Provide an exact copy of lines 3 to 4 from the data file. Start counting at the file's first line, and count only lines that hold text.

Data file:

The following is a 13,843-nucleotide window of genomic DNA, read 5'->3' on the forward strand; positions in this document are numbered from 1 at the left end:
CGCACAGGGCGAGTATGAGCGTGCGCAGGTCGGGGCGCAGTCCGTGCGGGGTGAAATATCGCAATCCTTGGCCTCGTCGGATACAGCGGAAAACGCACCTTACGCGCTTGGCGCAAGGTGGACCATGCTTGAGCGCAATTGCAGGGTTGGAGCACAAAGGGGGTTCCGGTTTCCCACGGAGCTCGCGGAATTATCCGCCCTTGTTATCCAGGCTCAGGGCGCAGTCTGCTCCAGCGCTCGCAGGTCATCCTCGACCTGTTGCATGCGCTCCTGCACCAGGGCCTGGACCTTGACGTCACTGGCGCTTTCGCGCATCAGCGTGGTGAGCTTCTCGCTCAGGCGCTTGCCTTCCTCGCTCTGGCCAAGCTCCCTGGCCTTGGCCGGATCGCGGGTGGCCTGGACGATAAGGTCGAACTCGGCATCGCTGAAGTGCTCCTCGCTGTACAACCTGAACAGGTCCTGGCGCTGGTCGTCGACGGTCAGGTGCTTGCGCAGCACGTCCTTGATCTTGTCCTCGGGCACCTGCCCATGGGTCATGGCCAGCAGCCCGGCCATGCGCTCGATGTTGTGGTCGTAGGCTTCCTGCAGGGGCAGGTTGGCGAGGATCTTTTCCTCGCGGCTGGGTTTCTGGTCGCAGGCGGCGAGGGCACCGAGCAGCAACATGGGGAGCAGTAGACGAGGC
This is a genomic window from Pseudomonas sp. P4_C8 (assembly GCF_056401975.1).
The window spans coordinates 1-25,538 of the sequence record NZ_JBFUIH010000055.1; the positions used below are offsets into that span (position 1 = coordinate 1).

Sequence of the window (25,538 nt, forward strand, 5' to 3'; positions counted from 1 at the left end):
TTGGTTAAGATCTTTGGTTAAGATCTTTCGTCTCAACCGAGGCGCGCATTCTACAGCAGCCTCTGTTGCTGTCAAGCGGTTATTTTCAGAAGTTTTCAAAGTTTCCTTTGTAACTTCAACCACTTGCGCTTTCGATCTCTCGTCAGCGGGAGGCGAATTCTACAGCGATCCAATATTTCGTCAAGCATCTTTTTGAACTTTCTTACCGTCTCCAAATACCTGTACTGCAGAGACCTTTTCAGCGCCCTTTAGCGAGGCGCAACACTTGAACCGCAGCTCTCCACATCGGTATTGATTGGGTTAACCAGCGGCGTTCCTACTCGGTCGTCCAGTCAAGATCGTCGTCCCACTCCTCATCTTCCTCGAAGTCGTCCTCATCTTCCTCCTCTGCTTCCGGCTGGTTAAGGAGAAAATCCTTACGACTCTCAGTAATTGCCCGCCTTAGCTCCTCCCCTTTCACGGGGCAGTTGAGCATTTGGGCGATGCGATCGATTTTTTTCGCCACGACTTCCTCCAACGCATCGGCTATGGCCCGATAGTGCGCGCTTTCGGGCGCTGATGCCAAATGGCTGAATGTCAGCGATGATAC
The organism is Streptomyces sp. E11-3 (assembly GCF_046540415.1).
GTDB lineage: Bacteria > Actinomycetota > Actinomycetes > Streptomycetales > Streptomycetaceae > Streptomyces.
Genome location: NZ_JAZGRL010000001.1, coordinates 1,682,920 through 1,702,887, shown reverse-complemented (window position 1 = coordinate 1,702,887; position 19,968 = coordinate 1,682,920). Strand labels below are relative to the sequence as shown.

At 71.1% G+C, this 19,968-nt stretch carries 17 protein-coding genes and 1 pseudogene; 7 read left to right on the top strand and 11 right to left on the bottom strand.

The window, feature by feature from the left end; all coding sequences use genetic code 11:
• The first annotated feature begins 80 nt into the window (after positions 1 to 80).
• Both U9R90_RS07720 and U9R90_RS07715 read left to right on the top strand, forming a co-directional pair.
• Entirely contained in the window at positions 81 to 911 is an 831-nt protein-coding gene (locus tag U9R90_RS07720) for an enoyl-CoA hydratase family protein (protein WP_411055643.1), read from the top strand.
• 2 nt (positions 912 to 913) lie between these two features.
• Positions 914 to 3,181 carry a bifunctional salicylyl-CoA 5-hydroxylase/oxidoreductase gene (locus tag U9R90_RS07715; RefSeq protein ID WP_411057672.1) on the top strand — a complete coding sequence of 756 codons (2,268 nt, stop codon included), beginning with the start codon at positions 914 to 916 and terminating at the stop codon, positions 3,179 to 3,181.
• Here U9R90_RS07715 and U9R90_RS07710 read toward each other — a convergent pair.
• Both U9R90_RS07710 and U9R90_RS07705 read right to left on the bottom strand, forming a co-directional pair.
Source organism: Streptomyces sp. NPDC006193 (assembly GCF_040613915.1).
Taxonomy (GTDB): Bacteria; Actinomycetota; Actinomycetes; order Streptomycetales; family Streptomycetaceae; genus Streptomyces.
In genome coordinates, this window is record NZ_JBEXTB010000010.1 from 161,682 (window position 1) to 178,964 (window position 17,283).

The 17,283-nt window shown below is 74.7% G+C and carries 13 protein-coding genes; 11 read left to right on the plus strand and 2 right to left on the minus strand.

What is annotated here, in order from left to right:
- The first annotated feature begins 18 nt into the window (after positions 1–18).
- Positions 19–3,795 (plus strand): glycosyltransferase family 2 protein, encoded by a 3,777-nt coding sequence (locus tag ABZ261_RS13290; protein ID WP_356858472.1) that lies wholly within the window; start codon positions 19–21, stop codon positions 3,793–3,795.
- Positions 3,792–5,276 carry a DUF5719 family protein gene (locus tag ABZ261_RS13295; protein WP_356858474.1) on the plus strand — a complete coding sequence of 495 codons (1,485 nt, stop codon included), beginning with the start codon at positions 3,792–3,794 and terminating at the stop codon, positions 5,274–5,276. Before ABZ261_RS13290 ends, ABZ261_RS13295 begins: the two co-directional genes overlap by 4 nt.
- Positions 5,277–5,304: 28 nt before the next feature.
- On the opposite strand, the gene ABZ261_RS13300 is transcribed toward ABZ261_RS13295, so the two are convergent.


This is a genomic window from Pseudomonas sp. P4_C8 (assembly GCF_056401975.1).
The window spans coordinates 1-25,538 of the sequence record NZ_JBFUIH010000055.1; the positions used below are offsets into that span (position 1 = coordinate 1).